I get this request a lot so I thought it fitting to talk about using multiple social media networks (that many feel are identical) in their brand strategy.  However identical (or fraternal) you find two or more networks, they indeed differ, and require unique and strategic thinking when approaching each.

Too often I am asked about supporting one initiative on Twitter and then doing the same type of support on Facebook.  While complementing your campaign on various social channels is important, mirroring them will only get you poorer results.

For instance, promoting a Twitter chat on Facebook isn’t going to get you more chat participants.  People go to Facebook to see photos of their friends and to find interesting pieces of content that they can engage with.  If Facebook drove people off of their platform, they’d never maintain their sustainable business model of capturing your hard-earned attention at an average of 20 minutes each session (globally).

There’s a reason Twitter is a more publicly accessible platform, with categorical sorting of information (hashtags), than Facebook is. It’s designed for it.  So what do marketers have to watch out for?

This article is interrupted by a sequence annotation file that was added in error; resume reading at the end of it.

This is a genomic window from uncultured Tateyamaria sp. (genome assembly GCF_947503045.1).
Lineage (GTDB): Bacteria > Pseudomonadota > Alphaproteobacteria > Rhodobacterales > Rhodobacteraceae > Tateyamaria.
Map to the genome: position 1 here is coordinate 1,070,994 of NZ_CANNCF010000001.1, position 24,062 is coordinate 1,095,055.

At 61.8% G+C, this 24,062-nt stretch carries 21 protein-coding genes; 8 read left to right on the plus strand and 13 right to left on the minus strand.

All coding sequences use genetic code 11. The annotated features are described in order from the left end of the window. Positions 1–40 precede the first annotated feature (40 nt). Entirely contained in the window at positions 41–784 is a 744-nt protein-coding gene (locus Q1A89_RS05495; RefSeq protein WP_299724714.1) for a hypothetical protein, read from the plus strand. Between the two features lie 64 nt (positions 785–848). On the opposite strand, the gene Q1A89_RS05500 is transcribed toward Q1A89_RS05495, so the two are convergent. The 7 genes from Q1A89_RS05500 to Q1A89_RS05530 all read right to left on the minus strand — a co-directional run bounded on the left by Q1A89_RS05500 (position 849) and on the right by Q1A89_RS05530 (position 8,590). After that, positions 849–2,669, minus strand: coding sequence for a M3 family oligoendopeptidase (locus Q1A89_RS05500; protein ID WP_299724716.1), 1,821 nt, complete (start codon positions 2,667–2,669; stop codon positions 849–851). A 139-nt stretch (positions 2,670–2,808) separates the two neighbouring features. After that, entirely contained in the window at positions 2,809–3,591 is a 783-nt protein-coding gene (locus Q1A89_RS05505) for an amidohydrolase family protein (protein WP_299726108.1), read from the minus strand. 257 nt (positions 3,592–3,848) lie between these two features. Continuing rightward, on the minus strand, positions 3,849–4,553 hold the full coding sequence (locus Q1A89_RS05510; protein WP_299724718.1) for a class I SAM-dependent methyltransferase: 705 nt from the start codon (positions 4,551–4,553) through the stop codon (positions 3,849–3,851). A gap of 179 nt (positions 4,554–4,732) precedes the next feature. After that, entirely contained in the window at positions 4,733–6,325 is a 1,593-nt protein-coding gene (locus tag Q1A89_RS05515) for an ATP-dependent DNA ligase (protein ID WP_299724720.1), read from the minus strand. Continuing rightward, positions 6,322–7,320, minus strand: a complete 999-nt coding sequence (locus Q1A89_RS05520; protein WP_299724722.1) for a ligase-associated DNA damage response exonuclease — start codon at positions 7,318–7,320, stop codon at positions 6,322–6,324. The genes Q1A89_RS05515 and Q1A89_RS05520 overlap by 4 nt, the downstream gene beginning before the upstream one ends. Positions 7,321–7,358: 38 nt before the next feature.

Ensuring your campaign is communicated on the channels in ways that are optimal for the design of that network is paramount to your campaign’s success.  You wouldn’t air an audio-only radio spot on TV, right?

At the top of this post, you saw one of my favourite infographics that stresses this.  But here is an even more real example that I love from Ephmra of how not to do it, but yet what many brands still do now.  It shows the irritation of duplicating your message on all social channels:

Twitter                 We sell donuts
Facebook             We sell donuts
Foursquare          We sell donuts
Instagram            We sell donuts
YouTube              We sell donuts
LinkedIn              We sell donuts
Pinterest              We sell donuts
LastFM                We sell donuts
G+                         We sell donuts

This mistake is common in an emerging media like social where the temptation to resort back to bottom-line profit-driven marketing is rampant.  To resist such a temptation, enlist experts who have measurable results from successful social campaigns that break from this mould.

The horseless carriage will soon be a car.

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